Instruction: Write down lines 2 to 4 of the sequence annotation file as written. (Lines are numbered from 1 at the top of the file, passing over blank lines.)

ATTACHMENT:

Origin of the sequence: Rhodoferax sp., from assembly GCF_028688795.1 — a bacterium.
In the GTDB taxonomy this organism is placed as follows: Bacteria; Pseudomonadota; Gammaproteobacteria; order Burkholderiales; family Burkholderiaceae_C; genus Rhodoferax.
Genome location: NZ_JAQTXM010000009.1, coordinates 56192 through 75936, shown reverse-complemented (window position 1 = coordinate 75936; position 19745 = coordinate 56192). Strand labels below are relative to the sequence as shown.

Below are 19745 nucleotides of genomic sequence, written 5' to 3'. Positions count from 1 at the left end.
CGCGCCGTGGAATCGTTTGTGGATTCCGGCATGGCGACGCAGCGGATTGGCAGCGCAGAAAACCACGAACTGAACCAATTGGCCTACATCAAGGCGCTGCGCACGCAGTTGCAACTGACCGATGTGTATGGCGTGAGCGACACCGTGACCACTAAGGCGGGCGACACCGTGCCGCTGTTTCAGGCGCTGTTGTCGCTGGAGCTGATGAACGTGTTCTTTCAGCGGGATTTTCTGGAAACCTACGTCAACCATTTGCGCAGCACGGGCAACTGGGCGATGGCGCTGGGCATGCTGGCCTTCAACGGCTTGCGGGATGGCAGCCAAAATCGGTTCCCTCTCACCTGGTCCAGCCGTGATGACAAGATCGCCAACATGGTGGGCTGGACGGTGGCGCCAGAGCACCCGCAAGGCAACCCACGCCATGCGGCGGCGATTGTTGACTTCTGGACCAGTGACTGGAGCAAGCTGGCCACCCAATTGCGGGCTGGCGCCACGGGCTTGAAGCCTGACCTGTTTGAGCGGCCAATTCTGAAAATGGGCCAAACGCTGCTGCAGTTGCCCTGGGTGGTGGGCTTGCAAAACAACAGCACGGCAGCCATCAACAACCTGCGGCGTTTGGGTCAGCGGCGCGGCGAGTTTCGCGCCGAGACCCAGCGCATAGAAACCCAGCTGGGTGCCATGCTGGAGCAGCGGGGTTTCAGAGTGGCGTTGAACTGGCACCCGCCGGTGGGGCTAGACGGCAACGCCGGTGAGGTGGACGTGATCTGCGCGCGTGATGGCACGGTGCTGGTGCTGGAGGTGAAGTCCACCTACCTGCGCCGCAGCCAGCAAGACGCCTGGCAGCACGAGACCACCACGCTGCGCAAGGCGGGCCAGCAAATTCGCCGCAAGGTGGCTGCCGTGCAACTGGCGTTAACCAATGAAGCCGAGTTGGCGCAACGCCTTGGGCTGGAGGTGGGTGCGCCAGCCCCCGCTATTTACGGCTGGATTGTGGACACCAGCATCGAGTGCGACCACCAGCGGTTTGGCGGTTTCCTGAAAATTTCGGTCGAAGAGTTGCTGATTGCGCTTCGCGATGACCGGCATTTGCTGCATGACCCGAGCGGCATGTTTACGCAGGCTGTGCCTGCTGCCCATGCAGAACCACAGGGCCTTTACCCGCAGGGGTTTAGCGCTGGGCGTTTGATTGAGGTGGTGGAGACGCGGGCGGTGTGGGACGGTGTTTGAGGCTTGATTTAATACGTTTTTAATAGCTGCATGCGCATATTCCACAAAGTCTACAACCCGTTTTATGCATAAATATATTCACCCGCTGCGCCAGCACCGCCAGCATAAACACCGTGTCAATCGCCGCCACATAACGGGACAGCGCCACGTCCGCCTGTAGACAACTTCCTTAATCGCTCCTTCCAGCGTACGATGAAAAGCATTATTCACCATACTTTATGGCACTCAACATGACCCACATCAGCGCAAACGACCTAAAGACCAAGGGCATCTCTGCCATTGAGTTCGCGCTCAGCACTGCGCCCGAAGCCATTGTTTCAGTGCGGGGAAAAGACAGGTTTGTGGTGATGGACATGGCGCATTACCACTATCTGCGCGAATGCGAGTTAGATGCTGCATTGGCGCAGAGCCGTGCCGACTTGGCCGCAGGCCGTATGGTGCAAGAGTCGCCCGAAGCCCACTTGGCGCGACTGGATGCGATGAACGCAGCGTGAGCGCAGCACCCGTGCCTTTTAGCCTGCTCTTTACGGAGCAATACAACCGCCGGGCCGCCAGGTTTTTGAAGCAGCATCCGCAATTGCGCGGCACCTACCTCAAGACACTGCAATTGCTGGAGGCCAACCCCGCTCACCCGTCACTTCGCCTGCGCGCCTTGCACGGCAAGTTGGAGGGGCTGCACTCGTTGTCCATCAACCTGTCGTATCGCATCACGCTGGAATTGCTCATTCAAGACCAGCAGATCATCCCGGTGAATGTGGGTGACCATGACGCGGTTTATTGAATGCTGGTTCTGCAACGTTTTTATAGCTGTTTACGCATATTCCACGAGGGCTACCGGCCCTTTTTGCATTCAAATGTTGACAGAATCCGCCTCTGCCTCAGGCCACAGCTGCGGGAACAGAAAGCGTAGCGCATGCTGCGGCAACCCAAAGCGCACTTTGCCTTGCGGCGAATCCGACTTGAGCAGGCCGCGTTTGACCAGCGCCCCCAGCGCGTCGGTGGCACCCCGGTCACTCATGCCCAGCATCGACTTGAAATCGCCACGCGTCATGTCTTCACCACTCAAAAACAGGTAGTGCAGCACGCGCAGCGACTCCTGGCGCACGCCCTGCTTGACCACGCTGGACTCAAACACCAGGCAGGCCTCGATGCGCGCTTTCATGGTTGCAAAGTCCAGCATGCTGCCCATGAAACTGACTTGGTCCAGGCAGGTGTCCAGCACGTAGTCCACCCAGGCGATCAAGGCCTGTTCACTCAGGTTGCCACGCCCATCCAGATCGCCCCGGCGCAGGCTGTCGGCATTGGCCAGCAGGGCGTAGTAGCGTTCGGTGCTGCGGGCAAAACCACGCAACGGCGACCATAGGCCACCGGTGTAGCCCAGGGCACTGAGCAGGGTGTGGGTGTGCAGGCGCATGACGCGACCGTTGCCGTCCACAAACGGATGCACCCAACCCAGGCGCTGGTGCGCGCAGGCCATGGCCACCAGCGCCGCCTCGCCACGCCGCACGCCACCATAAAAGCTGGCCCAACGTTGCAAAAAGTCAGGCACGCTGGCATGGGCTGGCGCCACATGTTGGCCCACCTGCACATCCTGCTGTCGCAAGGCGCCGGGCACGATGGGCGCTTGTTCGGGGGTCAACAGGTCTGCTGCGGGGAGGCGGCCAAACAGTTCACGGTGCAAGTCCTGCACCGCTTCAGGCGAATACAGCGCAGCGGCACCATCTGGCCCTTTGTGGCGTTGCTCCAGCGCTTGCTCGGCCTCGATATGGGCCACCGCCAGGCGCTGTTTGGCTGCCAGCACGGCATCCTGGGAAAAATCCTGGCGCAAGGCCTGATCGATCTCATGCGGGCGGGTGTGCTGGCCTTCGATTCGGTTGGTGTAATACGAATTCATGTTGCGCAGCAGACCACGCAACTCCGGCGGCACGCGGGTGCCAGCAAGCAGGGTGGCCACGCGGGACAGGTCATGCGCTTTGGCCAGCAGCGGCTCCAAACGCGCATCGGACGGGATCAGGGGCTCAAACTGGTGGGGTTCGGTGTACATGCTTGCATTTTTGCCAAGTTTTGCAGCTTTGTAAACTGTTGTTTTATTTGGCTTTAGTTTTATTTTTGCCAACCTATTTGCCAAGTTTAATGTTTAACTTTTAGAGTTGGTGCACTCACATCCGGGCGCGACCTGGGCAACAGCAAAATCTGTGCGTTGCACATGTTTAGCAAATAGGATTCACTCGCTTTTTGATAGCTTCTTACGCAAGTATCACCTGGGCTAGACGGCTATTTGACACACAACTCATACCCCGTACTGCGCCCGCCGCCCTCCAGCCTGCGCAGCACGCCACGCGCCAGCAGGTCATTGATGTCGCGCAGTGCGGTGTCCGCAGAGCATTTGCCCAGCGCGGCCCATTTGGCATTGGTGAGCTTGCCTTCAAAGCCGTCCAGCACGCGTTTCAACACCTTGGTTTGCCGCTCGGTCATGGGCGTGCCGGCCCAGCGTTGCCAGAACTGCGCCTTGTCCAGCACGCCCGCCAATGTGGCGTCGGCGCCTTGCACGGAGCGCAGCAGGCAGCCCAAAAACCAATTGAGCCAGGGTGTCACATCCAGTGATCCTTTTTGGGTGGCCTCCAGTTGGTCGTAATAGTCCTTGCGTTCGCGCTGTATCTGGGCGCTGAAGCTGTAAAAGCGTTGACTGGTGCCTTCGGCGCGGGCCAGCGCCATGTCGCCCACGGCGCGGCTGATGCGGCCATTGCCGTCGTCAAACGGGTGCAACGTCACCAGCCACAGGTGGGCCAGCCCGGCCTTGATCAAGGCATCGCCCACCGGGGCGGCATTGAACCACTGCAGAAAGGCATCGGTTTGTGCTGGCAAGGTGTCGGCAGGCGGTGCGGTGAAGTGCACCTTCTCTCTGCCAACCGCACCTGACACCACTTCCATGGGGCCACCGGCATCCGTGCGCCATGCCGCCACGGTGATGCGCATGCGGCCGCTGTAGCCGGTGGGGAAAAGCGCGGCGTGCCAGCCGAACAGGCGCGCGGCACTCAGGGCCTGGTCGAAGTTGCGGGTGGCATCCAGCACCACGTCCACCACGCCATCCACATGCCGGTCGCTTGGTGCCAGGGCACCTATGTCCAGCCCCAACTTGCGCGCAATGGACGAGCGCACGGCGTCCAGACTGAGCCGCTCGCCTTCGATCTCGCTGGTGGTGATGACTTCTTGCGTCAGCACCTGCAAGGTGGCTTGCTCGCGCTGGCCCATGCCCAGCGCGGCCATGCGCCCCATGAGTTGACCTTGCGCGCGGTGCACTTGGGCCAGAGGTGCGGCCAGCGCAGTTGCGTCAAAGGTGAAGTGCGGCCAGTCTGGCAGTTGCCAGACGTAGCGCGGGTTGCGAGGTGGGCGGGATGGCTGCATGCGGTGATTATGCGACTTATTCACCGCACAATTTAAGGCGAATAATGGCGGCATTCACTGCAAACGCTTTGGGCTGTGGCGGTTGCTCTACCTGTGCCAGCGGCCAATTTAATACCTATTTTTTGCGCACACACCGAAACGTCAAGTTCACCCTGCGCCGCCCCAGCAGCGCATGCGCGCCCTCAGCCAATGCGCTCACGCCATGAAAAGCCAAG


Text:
In the GTDB taxonomy this organism is placed as follows: Bacteria; Pseudomonadota; Gammaproteobacteria; order Burkholderiales; family Burkholderiaceae_C; genus Rhodoferax.
Genome location: NZ_JAQTXM010000009.1, coordinates 56192 through 75936, shown reverse-complemented (window position 1 = coordinate 75936; position 19745 = coordinate 56192). Strand labels below are relative to the sequence as shown.

Below are 19745 nucleotides of genomic sequence, written 5' to 3'. Positions count from 1 at the left end.